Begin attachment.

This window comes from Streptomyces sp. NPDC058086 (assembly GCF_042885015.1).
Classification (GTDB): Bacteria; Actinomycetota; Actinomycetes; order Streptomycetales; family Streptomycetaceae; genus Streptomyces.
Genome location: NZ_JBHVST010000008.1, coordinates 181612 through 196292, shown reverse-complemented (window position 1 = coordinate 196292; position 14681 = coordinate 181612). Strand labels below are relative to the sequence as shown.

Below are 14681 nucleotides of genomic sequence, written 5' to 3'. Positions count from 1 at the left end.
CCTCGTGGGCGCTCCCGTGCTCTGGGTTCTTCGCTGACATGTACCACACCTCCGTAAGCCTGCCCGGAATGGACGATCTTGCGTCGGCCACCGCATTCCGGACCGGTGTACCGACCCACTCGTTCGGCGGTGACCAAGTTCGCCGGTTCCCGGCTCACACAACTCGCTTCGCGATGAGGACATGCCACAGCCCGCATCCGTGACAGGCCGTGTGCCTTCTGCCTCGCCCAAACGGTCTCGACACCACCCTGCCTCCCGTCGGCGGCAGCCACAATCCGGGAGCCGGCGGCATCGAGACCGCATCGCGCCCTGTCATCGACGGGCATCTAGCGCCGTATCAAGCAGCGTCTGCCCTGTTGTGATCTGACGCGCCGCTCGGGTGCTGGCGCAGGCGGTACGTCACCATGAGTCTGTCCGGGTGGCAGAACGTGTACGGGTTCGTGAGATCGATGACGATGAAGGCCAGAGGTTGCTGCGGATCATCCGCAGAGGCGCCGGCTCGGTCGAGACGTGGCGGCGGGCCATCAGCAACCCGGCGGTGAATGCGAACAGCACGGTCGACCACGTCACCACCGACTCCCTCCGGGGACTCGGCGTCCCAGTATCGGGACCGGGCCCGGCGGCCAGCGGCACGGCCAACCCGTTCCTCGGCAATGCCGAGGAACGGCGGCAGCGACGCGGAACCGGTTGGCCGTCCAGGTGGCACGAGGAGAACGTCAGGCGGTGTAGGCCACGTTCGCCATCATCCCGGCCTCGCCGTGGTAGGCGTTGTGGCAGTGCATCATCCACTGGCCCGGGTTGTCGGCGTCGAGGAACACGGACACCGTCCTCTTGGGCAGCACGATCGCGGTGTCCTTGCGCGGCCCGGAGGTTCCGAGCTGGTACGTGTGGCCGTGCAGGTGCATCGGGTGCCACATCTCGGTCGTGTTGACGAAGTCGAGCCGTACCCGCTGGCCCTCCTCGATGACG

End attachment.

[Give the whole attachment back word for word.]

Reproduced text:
This window comes from Streptomyces sp. NPDC058086 (assembly GCF_042885015.1).
Classification (GTDB): Bacteria; Actinomycetota; Actinomycetes; order Streptomycetales; family Streptomycetaceae; genus Streptomyces.
Genome location: NZ_JBHVST010000008.1, coordinates 181612 through 196292, shown reverse-complemented (window position 1 = coordinate 196292; position 14681 = coordinate 181612). Strand labels below are relative to the sequence as shown.

Below are 14681 nucleotides of genomic sequence, written 5' to 3'. Positions count from 1 at the left end.
CCTCGTGGGCGCTCCCGTGCTCTGGGTTCTTCGCTGACATGTACCACACCTCCGTAAGCCTGCCCGGAATGGACGATCTTGCGTCGGCCACCGCATTCCGGACCGGTGTACCGACCCACTCGTTCGGCGGTGACCAAGTTCGCCGGTTCCCGGCTCACACAACTCGCTTCGCGATGAGGACATGCCACAGCCCGCATCCGTGACAGGCCGTGTGCCTTCTGCCTCGCCCAAACGGTCTCGACACCACCCTGCCTCCCGTCGGCGGCAGCCACAATCCGGGAGCCGGCGGCATCGAGACCGCATCGCGCCCTGTCATCGACGGGCATCTAGCGCCGTATCAAGCAGCGTCTGCCCTGTTGTGATCTGACGCGCCGCTCGGGTGCTGGCGCAGGCGGTACGTCACCATGAGTCTGTCCGGGTGGCAGAACGTGTACGGGTTCGTGAGATCGATGACGATGAAGGCCAGAGGTTGCTGCGGATCATCCGCAGAGGCGCCGGCTCGGTCGAGACGTGGCGGCGGGCCATCAGCAACCCGGCGGTGAATGCGAACAGCACGGTCGACCACGTCACCACCGACTCCCTCCGGGGACTCGGCGTCCCAGTATCGGGACCGGGCCCGGCGGCCAGCGGCACGGCCAACCCGTTCCTCGGCAATGCCGAGGAACGGCGGCAGCGACGCGGAACCGGTTGGCCGTCCAGGTGGCACGAGGAGAACGTCAGGCGGTGTAGGCCACGTTCGCCATCATCCCGGCCTCGCCGTGGTAGGCGTTGTGGCAGTGCATCATCCACTGGCCCGGGTTGTCGGCGTCGAGGAACACGGACACCGTCCTCTTGGGCAGCACGATCGCGGTGTCCTTGCGCGGCCCGGAGGTTCCGAGCTGGTACGTGTGGCCGTGCAGGTGCATCGGGTGCCACATCTCGGTCGTGTTGACGAAGTCGAGCCGTACCCGCTGGCCCTCCTCGATGACG